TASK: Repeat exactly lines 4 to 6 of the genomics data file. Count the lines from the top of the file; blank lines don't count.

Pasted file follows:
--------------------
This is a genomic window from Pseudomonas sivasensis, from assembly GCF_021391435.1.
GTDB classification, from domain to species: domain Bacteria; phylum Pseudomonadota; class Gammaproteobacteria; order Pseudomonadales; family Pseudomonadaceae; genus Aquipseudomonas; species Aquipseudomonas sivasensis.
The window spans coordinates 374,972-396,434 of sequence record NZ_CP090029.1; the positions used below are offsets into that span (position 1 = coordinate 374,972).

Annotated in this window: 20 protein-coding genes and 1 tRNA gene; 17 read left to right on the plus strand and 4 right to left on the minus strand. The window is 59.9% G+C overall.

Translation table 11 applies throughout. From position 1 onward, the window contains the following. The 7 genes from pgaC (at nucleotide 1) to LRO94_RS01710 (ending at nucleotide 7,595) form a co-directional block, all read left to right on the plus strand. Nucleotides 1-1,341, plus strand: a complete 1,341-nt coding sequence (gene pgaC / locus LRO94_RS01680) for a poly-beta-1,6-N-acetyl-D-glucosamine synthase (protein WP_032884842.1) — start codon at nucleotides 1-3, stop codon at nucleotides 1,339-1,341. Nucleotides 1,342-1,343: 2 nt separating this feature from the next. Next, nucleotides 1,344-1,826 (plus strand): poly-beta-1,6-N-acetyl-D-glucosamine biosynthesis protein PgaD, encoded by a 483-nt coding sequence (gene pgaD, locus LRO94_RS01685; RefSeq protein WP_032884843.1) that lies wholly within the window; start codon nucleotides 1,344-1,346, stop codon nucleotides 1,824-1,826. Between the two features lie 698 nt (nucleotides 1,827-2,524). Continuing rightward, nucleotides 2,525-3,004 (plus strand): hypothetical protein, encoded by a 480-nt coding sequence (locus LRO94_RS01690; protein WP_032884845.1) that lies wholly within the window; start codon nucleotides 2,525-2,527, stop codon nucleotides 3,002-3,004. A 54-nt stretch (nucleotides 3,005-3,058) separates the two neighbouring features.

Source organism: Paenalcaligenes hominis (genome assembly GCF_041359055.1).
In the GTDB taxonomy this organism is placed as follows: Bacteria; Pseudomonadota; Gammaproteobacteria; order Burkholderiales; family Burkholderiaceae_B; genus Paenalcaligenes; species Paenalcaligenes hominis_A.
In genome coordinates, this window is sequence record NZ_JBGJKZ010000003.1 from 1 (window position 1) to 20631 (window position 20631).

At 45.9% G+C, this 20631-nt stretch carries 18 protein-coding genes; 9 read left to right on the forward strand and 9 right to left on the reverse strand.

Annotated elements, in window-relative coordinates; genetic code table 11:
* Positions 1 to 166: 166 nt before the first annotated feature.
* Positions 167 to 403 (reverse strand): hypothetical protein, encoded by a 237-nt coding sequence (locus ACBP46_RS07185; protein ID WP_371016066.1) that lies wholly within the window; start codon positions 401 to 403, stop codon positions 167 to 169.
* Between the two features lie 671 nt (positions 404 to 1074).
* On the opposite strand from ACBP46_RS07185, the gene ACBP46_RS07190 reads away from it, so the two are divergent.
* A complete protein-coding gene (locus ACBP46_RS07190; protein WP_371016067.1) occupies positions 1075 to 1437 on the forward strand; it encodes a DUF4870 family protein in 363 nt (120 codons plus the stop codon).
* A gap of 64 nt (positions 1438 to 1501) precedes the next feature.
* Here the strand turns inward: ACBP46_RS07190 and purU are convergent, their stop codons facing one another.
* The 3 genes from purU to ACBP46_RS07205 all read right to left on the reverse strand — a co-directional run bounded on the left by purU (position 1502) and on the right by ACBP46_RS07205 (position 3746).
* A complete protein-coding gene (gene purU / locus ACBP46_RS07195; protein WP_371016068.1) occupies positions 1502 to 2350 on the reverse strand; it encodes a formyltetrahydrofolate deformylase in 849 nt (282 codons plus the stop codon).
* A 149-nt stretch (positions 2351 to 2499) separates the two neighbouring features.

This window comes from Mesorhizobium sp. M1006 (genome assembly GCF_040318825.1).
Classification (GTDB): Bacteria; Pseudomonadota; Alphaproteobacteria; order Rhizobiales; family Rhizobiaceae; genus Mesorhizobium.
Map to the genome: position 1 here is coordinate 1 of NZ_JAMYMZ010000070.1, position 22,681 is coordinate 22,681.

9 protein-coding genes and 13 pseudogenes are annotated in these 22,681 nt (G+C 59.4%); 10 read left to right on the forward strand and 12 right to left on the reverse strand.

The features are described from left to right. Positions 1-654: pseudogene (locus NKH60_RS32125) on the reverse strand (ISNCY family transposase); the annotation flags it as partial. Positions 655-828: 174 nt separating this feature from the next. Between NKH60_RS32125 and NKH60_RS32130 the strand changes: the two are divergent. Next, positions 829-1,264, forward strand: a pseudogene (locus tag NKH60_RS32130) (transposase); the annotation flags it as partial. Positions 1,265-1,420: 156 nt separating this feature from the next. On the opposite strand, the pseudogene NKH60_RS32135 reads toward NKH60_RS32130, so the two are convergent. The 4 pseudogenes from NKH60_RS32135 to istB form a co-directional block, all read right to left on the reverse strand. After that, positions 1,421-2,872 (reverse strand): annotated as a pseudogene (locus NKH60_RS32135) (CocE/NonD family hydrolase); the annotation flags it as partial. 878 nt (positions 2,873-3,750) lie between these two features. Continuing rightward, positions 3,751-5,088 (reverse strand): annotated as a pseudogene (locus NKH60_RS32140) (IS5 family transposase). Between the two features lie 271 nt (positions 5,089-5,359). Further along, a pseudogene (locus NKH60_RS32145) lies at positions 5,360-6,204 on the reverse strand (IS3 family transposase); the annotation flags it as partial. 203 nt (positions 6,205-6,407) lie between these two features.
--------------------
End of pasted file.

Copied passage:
Annotated in this window: 20 protein-coding genes and 1 tRNA gene; 17 read left to right on the plus strand and 4 right to left on the minus strand. The window is 59.9% G+C overall.

Translation table 11 applies throughout. From position 1 onward, the window contains the following. The 7 genes from pgaC (at nucleotide 1) to LRO94_RS01710 (ending at nucleotide 7,595) form a co-directional block, all read left to right on the plus strand. Nucleotides 1-1,341, plus strand: a complete 1,341-nt coding sequence (gene pgaC / locus LRO94_RS01680) for a poly-beta-1,6-N-acetyl-D-glucosamine synthase (protein WP_032884842.1) — start codon at nucleotides 1-3, stop codon at nucleotides 1,339-1,341. Nucleotides 1,342-1,343: 2 nt separating this feature from the next. Next, nucleotides 1,344-1,826 (plus strand): poly-beta-1,6-N-acetyl-D-glucosamine biosynthesis protein PgaD, encoded by a 483-nt coding sequence (gene pgaD, locus LRO94_RS01685; RefSeq protein WP_032884843.1) that lies wholly within the window; start codon nucleotides 1,344-1,346, stop codon nucleotides 1,824-1,826. Between the two features lie 698 nt (nucleotides 1,827-2,524). Continuing rightward, nucleotides 2,525-3,004 (plus strand): hypothetical protein, encoded by a 480-nt coding sequence (locus LRO94_RS01690; protein WP_032884845.1) that lies wholly within the window; start codon nucleotides 2,525-2,527, stop codon nucleotides 3,002-3,004. A 54-nt stretch (nucleotides 3,005-3,058) separates the two neighbouring features.

Source organism: Paenalcaligenes hominis (genome assembly GCF_041359055.1).